A Professor Fired for Showing Artwork of the Prophet Muhammad Sues School

A Professor Fired for Showing Artwork of the Prophet Muhammad Sues School


Hamline University in Saint Paul, Minnesota is facing criticism over the firing of a professor who had shown an illustration of the Prophet Muhammad in an art history class. As first reported by The New York Times, Dr. Erika López Prater had repeatedly warned her students in the syllabus that they may opt out of seeing images of holy figures, such as a Medieval artwork of the Prophet Muhammad, as it is considered in some Muslim circles to be un-Islamic. “The prophet himself was aware that if people saw his face portrayed by people, they would soon start worshiping him,” a scholar told CNN. “So he himself spoke against such images, saying ‘I’m just a man.’”

One student, Aram Wedatalla, who also serves as the president of Hamline’s Muslim student association took offense to the lesson and complained to university officials. “I am 23 years old. I’ve never seen a picture of the Prophet, never in my whole entire life, and it breaks my heart that a professor who is supposed to be my role model, show a picture of the Prophet with a trigger warning,” Wedatalla said in a past interview. Dr. López Prater was told shortly after that her contract would not be renewed as her actions were deemed “Islamophobic” — causing the professor to sue the university alleging defamation and religious intolerance.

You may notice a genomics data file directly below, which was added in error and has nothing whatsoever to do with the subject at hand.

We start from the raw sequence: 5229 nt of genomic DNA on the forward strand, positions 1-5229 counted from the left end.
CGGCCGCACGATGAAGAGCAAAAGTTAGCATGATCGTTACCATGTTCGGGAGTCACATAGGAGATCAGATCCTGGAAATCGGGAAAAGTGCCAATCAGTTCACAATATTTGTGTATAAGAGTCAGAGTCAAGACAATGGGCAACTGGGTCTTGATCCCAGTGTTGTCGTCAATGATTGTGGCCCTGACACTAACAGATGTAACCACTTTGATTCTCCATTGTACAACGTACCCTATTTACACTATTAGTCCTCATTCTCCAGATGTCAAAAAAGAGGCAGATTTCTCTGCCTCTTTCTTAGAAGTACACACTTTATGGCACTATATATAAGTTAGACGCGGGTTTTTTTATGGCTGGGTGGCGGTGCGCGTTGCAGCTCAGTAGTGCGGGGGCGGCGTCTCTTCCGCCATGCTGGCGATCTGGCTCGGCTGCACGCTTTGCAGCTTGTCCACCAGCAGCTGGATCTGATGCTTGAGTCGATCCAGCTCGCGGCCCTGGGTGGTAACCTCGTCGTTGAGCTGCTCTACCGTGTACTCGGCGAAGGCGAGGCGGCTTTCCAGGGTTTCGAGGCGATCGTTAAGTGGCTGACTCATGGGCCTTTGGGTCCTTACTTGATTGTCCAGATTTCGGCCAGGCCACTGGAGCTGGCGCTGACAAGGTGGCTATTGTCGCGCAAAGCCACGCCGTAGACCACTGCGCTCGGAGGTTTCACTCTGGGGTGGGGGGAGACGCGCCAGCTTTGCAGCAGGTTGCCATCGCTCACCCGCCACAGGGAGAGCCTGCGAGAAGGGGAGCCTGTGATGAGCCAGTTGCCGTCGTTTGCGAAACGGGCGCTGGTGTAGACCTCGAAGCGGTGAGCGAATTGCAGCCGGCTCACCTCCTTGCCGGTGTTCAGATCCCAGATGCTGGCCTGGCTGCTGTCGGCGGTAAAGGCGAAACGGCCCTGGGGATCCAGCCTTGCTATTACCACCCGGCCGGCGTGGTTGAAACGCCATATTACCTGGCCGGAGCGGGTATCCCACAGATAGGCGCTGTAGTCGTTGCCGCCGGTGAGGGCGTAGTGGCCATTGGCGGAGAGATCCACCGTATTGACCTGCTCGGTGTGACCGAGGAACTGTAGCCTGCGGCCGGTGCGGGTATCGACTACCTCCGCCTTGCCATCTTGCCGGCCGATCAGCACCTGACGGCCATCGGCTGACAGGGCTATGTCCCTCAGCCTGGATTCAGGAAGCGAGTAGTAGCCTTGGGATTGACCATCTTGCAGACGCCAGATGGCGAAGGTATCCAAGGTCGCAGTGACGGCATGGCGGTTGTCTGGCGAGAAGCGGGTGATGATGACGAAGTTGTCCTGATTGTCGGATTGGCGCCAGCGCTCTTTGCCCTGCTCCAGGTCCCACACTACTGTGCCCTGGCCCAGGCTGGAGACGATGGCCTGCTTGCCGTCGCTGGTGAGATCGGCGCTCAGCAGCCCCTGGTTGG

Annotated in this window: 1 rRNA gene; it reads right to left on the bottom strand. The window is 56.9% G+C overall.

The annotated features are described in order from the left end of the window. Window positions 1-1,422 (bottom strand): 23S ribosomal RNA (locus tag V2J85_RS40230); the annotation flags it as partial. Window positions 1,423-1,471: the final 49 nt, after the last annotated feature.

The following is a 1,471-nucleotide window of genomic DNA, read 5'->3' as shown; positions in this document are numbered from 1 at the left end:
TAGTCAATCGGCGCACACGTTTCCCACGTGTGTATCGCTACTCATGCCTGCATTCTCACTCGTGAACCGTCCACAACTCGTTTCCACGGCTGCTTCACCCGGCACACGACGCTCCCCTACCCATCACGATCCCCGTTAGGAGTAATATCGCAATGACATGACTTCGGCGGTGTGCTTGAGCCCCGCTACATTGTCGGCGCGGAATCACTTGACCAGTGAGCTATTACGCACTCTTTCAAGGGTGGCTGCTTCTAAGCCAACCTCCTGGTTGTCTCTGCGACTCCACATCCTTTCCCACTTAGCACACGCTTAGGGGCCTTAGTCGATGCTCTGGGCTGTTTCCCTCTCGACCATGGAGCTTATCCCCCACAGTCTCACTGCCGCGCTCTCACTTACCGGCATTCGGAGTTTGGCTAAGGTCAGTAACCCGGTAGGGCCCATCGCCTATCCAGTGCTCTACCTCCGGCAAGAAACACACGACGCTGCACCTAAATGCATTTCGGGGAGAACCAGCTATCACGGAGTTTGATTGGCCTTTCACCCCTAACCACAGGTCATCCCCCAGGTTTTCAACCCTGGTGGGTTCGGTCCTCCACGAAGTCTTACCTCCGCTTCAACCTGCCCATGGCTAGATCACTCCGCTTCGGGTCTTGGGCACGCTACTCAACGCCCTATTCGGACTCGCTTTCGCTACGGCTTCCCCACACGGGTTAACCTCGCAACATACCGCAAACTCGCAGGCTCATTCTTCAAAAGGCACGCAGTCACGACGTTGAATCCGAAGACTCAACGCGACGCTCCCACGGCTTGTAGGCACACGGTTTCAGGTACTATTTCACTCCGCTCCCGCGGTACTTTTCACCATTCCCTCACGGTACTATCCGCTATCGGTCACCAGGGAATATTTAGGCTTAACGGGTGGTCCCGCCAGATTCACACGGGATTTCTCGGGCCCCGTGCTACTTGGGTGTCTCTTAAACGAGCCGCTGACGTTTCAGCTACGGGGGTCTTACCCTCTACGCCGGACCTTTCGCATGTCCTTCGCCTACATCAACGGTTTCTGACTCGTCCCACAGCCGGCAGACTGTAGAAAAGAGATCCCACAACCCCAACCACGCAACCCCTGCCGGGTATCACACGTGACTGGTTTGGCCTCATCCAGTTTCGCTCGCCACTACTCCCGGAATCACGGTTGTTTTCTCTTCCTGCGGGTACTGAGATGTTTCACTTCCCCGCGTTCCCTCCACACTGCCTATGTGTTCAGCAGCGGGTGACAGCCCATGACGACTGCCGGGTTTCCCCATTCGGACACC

In just a few days time, Hamline has rescinded its initial stance, stating: “In the interest of hearing from and supporting our Muslim students, language was used that does not reflect our sentiments on academic freedom. Based on all that we have learned, we have determined that our usage of the term ‘Islamophobic’ was therefore flawed.”

Several Muslim advocacy groups have come to Dr. López Prater’s defense, such as the Council on American-Islamic Relations (CAIR), who released a statementc saying that although they discourage depictions of the Prophet, “professors who analyze ancient paintings for an academic purpose are not the same as Islamophobes who show such images to cause offense.” Similarly, Dr. Prater’s lawyer stated that Ms. Wedatalla “wanted to impose her specific religious views on López Prater, non-Muslim students and Muslim students who did not object to images.”
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